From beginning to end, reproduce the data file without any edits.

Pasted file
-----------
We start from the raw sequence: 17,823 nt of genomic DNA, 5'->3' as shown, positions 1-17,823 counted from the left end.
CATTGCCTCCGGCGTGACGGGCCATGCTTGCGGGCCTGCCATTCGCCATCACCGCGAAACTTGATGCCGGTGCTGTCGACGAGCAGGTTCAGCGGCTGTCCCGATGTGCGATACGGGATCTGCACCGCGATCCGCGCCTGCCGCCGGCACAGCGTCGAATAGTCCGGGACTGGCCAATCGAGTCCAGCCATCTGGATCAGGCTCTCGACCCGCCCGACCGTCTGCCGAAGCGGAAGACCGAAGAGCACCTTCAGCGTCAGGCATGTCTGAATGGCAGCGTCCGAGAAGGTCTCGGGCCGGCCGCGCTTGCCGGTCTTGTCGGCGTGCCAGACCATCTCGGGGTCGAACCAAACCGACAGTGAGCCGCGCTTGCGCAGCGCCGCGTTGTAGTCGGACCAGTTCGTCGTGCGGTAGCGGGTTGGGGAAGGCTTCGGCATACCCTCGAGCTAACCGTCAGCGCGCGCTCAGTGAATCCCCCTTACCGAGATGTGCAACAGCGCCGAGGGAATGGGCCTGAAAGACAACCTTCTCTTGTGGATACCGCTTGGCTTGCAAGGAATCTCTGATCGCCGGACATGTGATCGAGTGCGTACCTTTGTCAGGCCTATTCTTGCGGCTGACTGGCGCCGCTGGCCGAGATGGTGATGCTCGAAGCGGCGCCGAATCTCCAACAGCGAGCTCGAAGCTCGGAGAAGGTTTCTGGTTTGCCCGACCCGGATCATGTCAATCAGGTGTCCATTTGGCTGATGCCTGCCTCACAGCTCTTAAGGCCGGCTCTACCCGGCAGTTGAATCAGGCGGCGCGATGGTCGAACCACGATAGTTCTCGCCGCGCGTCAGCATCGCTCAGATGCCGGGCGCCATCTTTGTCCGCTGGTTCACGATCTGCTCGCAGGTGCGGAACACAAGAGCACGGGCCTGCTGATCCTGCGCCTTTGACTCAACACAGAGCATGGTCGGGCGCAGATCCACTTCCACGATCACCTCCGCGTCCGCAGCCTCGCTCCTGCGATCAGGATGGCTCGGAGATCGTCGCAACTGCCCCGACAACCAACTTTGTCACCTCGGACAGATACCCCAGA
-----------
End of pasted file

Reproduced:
We start from the raw sequence: 17,823 nt of genomic DNA, 5'->3' as shown, positions 1-17,823 counted from the left end.
CATTGCCTCCGGCGTGACGGGCCATGCTTGCGGGCCTGCCATTCGCCATCACCGCGAAACTTGATGCCGGTGCTGTCGACGAGCAGGTTCAGCGGCTGTCCCGATGTGCGATACGGGATCTGCACCGCGATCCGCGCCTGCCGCCGGCACAGCGTCGAATAGTCCGGGACTGGCCAATCGAGTCCAGCCATCTGGATCAGGCTCTCGACCCGCCCGACCGTCTGCCGAAGCGGAAGACCGAAGAGCACCTTCAGCGTCAGGCATGTCTGAATGGCAGCGTCCGAGAAGGTCTCGGGCCGGCCGCGCTTGCCGGTCTTGTCGGCGTGCCAGACCATCTCGGGGTCGAACCAAACCGACAGTGAGCCGCGCTTGCGCAGCGCCGCGTTGTAGTCGGACCAGTTCGTCGTGCGGTAGCGGGTTGGGGAAGGCTTCGGCATACCCTCGAGCTAACCGTCAGCGCGCGCTCAGTGAATCCCCCTTACCGAGATGTGCAACAGCGCCGAGGGAATGGGCCTGAAAGACAACCTTCTCTTGTGGATACCGCTTGGCTTGCAAGGAATCTCTGATCGCCGGACATGTGATCGAGTGCGTACCTTTGTCAGGCCTATTCTTGCGGCTGACTGGCGCCGCTGGCCGAGATGGTGATGCTCGAAGCGGCGCCGAATCTCCAACAGCGAGCTCGAAGCTCGGAGAAGGTTTCTGGTTTGCCCGACCCGGATCATGTCAATCAGGTGTCCATTTGGCTGATGCCTGCCTCACAGCTCTTAAGGCCGGCTCTACCCGGCAGTTGAATCAGGCGGCGCGATGGTCGAACCACGATAGTTCTCGCCGCGCGTCAGCATCGCTCAGATGCCGGGCGCCATCTTTGTCCGCTGGTTCACGATCTGCTCGCAGGTGCGGAACACAAGAGCACGGGCCTGCTGATCCTGCGCCTTTGACTCAACACAGAGCATGGTCGGGCGCAGATCCACTTCCACGATCACCTCCGCGTCCGCAGCCTCGCTCCTGCGATCAGGATGGCTCGGAGATCGTCGCAACTGCCCCGACAACCAACTTTGTCACCTCGGACAGATACCCCAGA